Obesity increases the release of tumour-promoting molecules from fat tissue and is associated with an increased risk of breast cancer, according to a study published in Endocrine-Related Cancer. The study found that fat tissue from people with obesity released increased amounts of extracellular vesicles (EV's) enriched in harmful and inflammatory molecules into the blood stream, which can alter breast cancer cells to become more aggressive and invasive. These findings suggest that substances released from fat tissue may increase tumour malignancy that could lead to new therapeutic targets and improved cancer treatments.
Obesity is a global, public health problem with rapidly increasing rates that has been linked to increased risk of breast cancer. Breast cancer is the most common cancer among women and despite the well-known association between obesity and increased breast cancer risk, few studies have evaluated the role of fat tissue. Fat tissue is known to release inflammatory molecules that can increase the risk of diabetes, cardiovascular disease and cancer. They also produce EV's that carry inflammatory molecules and other substances, including enzymes and molecules that are involved in cell-to-cell communication. More of these vesicles are released from the fat tissue of people with obesity. A better understanding of how the contents of EV's may affect cancer cells could help explain the link between obesity and a poor cancer prognosis.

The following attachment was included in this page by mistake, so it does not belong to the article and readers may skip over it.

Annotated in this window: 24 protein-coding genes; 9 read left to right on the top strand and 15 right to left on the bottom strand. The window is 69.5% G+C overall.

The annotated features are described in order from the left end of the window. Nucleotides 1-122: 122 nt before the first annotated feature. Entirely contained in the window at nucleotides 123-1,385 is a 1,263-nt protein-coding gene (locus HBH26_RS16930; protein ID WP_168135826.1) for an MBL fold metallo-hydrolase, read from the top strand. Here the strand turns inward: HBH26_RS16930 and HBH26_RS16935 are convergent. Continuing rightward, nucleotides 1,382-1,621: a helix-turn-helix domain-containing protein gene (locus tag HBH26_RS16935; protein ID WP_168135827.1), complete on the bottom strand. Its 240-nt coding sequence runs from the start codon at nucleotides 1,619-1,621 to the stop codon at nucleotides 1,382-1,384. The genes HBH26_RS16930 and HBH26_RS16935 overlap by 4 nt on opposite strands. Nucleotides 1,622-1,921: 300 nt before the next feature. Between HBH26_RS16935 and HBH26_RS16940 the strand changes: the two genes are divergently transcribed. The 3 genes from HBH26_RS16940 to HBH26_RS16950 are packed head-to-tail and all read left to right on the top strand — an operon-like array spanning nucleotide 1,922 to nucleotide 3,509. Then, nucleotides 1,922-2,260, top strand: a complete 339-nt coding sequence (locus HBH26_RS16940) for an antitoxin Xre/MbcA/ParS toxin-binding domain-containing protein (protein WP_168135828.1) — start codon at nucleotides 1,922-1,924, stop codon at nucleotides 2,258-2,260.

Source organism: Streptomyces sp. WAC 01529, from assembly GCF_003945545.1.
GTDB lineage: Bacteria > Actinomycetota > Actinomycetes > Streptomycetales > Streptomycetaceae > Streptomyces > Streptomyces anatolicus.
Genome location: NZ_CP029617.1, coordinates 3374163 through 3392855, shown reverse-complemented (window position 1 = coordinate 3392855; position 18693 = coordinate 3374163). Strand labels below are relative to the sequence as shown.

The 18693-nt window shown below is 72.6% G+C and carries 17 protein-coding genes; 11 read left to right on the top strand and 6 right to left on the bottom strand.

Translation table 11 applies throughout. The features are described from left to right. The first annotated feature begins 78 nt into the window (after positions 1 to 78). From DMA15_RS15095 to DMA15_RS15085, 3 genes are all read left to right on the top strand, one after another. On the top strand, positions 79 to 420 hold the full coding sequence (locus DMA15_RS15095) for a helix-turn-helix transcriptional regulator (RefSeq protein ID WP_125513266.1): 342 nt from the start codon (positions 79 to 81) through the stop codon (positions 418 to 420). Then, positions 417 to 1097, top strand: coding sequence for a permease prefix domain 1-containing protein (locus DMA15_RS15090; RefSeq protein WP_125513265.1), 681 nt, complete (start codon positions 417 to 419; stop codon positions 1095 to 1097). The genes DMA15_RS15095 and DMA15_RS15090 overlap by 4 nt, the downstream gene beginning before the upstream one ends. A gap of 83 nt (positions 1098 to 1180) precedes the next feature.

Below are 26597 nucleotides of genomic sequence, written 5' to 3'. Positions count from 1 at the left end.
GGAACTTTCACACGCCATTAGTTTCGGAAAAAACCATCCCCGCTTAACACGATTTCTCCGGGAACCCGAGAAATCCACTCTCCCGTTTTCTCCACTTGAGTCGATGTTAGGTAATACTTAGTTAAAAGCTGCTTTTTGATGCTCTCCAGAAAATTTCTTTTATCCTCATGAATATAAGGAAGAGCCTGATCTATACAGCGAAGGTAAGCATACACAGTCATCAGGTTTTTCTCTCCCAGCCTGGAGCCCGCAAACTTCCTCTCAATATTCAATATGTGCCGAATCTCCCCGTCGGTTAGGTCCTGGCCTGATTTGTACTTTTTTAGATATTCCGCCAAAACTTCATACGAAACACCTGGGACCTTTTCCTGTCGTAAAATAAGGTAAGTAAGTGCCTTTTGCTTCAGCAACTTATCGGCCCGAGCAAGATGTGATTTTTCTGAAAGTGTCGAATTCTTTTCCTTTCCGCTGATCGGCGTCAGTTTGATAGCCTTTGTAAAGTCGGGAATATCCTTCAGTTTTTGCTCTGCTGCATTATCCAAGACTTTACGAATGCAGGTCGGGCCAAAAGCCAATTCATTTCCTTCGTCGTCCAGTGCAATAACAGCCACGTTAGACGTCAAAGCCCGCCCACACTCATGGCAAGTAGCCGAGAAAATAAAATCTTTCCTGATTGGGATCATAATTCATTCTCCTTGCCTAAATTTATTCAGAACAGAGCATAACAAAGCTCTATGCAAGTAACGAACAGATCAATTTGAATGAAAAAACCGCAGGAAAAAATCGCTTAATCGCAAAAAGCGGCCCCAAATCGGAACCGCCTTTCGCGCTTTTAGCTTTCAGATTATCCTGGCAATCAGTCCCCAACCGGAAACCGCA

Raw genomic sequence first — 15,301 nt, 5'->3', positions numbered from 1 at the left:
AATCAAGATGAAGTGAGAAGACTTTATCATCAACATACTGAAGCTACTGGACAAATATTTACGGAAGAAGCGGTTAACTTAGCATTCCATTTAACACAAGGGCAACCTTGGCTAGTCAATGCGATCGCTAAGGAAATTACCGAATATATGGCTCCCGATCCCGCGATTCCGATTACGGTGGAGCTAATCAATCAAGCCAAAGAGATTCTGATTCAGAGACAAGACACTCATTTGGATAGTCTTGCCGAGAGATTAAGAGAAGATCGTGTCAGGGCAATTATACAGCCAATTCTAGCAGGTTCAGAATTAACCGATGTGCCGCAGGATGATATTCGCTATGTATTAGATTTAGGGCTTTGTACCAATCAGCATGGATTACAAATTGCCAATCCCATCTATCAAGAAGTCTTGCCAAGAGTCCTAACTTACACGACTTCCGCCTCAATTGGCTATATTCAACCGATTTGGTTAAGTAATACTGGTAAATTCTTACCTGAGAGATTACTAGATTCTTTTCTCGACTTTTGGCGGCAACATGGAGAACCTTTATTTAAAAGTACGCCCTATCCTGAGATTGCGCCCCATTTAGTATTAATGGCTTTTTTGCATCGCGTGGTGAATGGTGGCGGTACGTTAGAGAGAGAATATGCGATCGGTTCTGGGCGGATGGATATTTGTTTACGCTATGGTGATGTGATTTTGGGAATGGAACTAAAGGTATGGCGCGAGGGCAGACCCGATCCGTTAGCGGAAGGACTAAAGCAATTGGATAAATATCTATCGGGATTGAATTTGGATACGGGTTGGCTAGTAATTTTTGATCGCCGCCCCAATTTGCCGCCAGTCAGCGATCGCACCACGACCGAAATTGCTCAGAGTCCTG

Professor Christina Barja-Fidalgo and her group, from State University of Rio de Janeiro, analysed the effects of the fat tissue-derived EV's on breast cancer cells. Fat tissue was obtained from obese patients who had undergone weight-loss surgery, and from lean people undergoing plastic surgery. These tissues were incubated in culture for 24 hours and the amount and type of substances secreted from both were compared. The analysis showed that the fat tissue from obese patients secreted higher amounts of inflammatory molecules and also produced a greater number of small vesicles, which may increase breast cancer risk.
"When the extracellular vesicles carrying inflammatory molecules interact with breast cancer cells, we see they are able to modify their behaviour, so that they become more aggressive with increased capacity to invade other tissues." Prof Barja-Fidalgo explains.
These findings demonstrate how obesity can induce alterations in fat tissue function, which may explain how obesity contributes to increased breast cancer risk, as well as why obese women are more likely to have a worse prognosis.
Prof Barja-Fidalgo adds: "Identifying these harmful fat tissue secretions in the blood of obese patients could be a new parameter to be monitored, as an indicator of cancer progress. Understanding the content of the vesicles released by fat tissue during obesity may provide new therapeutic targets and improve cancer treatment."
Prof Barja-Fidalgo now plans to investigate the characteristics and specific contents of extracellular vesicles released by fat tissue, to determine the main molecules associated with obesity-induced alterations in tumour cells and their modes of action.